Bengals cheerleader, Sarah Jones, pleads 'not guilty' to charges of having sex with a student (pictures)

While Jones awaits trial in June, this case will undoubtedly raise the question of consent in relation to sex crimes. Presuming that Jones did have a sexual relationship with a student, should she be put in prison and forced to register as a sex offender for the rest of her life even if both the alleged victim and the victim's parents do not believe a crime occurred?

The only thing that makes Jones' case different from the hundreds of student-teacher sex scandals that occur each year is that she is an attractive woman who has photos of herself in skimpy outfits all over the Internet. While this factor will bring national attention and ridicule to Jones, after the case is settled, the attention will also lead to offers for reality shows, skimpy magazine shoots, and invariably an offer to do porn from Vivid's Steven Hirsh. Whether Jones accepts any of these deals, these financial prospects are probably more promising than the reality the majority of accused sex offenders face when looking for work after being caught up in a student-teacher sex scandal.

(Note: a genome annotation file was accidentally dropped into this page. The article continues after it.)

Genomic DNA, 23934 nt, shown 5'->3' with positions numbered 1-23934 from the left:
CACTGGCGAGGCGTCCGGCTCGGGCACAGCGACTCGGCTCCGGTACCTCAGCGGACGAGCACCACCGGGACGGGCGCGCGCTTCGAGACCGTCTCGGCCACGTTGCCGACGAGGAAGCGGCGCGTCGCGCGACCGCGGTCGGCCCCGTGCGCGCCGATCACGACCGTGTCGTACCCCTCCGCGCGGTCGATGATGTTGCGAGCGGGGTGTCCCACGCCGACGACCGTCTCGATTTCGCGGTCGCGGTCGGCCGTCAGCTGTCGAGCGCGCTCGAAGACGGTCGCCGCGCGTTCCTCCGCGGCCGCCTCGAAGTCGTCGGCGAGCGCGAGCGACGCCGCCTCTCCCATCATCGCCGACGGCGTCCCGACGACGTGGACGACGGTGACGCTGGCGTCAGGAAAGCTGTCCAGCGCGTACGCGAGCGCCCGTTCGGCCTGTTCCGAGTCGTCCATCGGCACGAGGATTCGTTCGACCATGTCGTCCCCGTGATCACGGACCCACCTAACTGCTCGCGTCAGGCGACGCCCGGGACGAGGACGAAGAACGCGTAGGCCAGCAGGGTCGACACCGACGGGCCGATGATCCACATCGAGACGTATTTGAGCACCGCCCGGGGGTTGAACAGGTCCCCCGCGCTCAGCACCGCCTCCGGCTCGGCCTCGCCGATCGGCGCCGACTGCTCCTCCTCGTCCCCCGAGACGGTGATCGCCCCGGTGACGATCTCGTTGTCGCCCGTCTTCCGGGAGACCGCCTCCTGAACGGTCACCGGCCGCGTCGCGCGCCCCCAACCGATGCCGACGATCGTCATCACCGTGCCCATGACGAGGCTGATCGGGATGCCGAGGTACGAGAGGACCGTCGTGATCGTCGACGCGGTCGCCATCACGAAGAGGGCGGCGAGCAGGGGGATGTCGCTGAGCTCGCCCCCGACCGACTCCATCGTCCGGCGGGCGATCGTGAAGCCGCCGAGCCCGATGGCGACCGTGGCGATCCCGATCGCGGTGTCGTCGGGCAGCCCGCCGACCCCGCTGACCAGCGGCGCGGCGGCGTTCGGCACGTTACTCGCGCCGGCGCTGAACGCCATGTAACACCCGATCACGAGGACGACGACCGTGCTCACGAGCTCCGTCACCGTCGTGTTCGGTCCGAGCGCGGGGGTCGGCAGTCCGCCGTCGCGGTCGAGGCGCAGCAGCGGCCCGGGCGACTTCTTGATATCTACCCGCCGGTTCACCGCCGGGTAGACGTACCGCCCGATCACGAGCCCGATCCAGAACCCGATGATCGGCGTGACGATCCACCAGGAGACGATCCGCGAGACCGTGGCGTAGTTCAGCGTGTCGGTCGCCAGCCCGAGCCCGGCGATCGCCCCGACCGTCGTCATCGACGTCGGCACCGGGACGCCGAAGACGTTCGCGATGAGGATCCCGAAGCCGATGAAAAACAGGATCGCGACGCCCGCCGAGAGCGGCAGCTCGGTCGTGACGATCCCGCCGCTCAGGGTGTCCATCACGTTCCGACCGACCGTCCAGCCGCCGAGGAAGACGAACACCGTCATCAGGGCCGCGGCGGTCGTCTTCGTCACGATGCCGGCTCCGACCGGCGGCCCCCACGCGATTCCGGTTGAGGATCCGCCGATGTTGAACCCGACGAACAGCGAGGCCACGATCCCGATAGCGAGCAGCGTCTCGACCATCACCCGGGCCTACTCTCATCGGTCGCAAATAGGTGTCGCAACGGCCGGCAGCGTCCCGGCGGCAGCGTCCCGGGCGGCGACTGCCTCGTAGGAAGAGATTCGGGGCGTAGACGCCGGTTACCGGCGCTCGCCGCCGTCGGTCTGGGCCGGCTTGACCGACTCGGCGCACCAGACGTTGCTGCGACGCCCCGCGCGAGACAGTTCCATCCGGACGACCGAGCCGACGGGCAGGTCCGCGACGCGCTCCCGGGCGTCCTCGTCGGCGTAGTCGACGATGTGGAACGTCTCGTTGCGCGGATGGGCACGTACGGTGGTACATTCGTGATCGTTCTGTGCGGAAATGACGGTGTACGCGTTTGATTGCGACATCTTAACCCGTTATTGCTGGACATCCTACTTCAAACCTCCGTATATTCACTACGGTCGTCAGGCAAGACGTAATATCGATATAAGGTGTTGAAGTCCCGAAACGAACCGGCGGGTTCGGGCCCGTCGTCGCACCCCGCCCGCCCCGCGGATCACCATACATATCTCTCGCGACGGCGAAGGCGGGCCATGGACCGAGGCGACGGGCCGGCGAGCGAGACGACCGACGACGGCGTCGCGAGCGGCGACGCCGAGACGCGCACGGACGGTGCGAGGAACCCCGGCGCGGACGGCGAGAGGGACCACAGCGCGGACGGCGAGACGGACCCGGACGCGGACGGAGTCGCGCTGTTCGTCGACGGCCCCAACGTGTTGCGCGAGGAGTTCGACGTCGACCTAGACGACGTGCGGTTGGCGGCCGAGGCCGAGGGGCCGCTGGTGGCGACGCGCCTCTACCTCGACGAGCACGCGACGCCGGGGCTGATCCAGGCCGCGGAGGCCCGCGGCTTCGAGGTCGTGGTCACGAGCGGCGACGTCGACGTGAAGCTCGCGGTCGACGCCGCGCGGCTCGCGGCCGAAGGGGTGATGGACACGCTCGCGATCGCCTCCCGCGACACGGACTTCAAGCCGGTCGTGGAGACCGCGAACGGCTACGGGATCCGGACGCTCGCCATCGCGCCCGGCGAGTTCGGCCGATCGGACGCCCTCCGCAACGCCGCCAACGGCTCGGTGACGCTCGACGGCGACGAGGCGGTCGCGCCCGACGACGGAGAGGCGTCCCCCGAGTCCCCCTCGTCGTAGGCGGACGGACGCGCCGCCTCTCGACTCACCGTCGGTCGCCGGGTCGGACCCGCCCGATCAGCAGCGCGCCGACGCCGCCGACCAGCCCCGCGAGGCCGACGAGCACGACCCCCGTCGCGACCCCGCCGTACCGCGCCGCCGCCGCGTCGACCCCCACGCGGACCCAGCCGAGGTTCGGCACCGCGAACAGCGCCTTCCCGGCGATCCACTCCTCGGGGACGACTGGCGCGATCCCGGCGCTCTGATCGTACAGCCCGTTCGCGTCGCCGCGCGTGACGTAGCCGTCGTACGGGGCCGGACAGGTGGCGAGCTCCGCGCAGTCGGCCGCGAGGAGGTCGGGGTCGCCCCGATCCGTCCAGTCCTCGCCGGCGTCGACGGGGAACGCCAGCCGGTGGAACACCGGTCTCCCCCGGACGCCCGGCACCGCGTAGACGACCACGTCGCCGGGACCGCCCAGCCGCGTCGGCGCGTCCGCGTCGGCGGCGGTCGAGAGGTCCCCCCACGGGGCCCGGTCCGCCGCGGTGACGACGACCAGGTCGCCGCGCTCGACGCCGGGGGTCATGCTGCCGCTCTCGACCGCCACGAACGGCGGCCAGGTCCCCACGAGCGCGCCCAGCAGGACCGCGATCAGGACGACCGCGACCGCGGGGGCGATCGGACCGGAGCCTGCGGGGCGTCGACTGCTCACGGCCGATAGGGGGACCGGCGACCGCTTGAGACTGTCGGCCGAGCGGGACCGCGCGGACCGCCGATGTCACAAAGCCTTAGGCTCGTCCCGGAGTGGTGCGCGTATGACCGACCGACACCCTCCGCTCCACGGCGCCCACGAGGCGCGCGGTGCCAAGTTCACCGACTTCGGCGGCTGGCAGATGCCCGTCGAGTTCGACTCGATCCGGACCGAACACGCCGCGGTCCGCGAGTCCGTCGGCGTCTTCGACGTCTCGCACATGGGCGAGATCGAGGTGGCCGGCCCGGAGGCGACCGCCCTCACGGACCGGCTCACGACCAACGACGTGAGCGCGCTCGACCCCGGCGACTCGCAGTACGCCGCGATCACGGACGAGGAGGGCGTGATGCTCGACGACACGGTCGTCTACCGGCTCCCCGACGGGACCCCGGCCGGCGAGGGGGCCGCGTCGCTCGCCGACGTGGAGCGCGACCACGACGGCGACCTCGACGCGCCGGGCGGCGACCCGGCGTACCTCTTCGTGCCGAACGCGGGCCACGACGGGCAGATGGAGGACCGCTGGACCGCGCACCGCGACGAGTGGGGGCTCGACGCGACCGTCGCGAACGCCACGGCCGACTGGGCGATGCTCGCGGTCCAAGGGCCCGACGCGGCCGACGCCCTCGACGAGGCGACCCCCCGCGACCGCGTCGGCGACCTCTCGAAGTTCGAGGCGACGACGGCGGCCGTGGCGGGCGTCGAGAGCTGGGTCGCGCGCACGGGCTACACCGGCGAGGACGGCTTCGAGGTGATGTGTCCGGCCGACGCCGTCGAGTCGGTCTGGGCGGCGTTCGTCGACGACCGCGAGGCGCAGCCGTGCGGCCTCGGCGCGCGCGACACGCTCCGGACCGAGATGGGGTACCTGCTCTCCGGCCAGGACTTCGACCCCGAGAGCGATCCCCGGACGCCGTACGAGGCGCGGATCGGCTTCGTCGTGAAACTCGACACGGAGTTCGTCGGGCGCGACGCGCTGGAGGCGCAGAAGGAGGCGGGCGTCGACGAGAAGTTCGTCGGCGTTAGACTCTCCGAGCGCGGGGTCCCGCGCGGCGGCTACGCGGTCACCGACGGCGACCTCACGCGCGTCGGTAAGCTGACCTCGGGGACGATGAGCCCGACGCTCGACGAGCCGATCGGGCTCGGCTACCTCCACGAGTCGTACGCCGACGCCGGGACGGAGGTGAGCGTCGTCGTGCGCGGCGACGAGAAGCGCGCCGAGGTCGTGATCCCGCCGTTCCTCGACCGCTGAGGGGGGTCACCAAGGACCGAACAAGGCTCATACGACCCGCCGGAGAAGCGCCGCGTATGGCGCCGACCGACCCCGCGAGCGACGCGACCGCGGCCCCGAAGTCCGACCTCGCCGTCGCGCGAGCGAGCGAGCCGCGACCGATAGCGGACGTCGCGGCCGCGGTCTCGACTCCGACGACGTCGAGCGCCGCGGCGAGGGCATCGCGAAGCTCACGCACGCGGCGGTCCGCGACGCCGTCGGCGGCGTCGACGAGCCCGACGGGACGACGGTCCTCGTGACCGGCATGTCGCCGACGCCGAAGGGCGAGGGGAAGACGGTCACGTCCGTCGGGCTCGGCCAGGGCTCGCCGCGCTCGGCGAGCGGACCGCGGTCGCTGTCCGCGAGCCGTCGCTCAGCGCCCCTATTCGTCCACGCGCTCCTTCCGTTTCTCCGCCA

Sarah Jones

Sarah Jones

Sarah Jones

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click to enlarge Bengals Cheerleader, Sarah Jones - BENGALS.COM
Bengals Cheerleader, Sarah Jones

click to enlarge Bengals Cheerleader, Sarah Jones - BENGALS.COM
Bengals Cheerleader, Sarah Jones
  • Bengals Cheerleader, Sarah Jones

The captain of the Cincinnati Bengals cheerleading squad, Sarah Jones, 26, pleaded not guilty Monday to charges related to accusations that she had sex with a student while teaching at Dixie Heights High School in Kenton County, Kentucky. If convicted, both felony charges of first-degree sexual abuse and unlawful use of electronic devices for illegal activities are punishable by as many as five years in prison. Her mother, Cheryl Jones, was also indicted on one count of tampering with evidence in relation to this case.

"The student denies it. The parents of the student are upset that this has gone where it has gone. They don't have anything bad to say about Sarah. Sarah denies it," attorney Eric Deters said of his client's case in December. "There's no victim. There's nobody saying 'Hey, this happened.'"

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